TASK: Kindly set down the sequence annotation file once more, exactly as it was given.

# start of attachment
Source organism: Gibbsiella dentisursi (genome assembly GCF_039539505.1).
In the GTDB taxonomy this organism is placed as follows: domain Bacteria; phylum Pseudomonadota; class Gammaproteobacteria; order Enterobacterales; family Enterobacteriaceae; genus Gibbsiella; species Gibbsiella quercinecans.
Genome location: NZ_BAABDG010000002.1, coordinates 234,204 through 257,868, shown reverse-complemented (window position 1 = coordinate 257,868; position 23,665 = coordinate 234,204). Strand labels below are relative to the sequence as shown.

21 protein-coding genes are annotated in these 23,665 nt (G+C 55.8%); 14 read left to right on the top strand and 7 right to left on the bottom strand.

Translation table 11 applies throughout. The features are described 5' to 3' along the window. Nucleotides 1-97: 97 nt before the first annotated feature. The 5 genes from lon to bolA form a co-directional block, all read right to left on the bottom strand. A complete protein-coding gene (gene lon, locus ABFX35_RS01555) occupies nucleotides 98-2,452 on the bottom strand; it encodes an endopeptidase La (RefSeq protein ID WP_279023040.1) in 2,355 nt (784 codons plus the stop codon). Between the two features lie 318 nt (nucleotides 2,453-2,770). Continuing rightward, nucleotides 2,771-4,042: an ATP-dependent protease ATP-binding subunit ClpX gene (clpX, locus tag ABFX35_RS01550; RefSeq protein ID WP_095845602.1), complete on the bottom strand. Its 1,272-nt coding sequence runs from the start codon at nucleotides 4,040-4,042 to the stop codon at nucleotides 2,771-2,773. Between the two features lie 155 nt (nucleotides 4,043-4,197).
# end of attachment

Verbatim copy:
Source organism: Gibbsiella dentisursi (genome assembly GCF_039539505.1).
In the GTDB taxonomy this organism is placed as follows: domain Bacteria; phylum Pseudomonadota; class Gammaproteobacteria; order Enterobacterales; family Enterobacteriaceae; genus Gibbsiella; species Gibbsiella quercinecans.
Genome location: NZ_BAABDG010000002.1, coordinates 234,204 through 257,868, shown reverse-complemented (window position 1 = coordinate 257,868; position 23,665 = coordinate 234,204). Strand labels below are relative to the sequence as shown.

21 protein-coding genes are annotated in these 23,665 nt (G+C 55.8%); 14 read left to right on the top strand and 7 right to left on the bottom strand.

Translation table 11 applies throughout. The features are described 5' to 3' along the window. Nucleotides 1-97: 97 nt before the first annotated feature. The 5 genes from lon to bolA form a co-directional block, all read right to left on the bottom strand. A complete protein-coding gene (gene lon, locus ABFX35_RS01555) occupies nucleotides 98-2,452 on the bottom strand; it encodes an endopeptidase La (RefSeq protein ID WP_279023040.1) in 2,355 nt (784 codons plus the stop codon). Between the two features lie 318 nt (nucleotides 2,453-2,770). Continuing rightward, nucleotides 2,771-4,042: an ATP-dependent protease ATP-binding subunit ClpX gene (clpX, locus tag ABFX35_RS01550; RefSeq protein ID WP_095845602.1), complete on the bottom strand. Its 1,272-nt coding sequence runs from the start codon at nucleotides 4,040-4,042 to the stop codon at nucleotides 2,771-2,773. Between the two features lie 155 nt (nucleotides 4,043-4,197).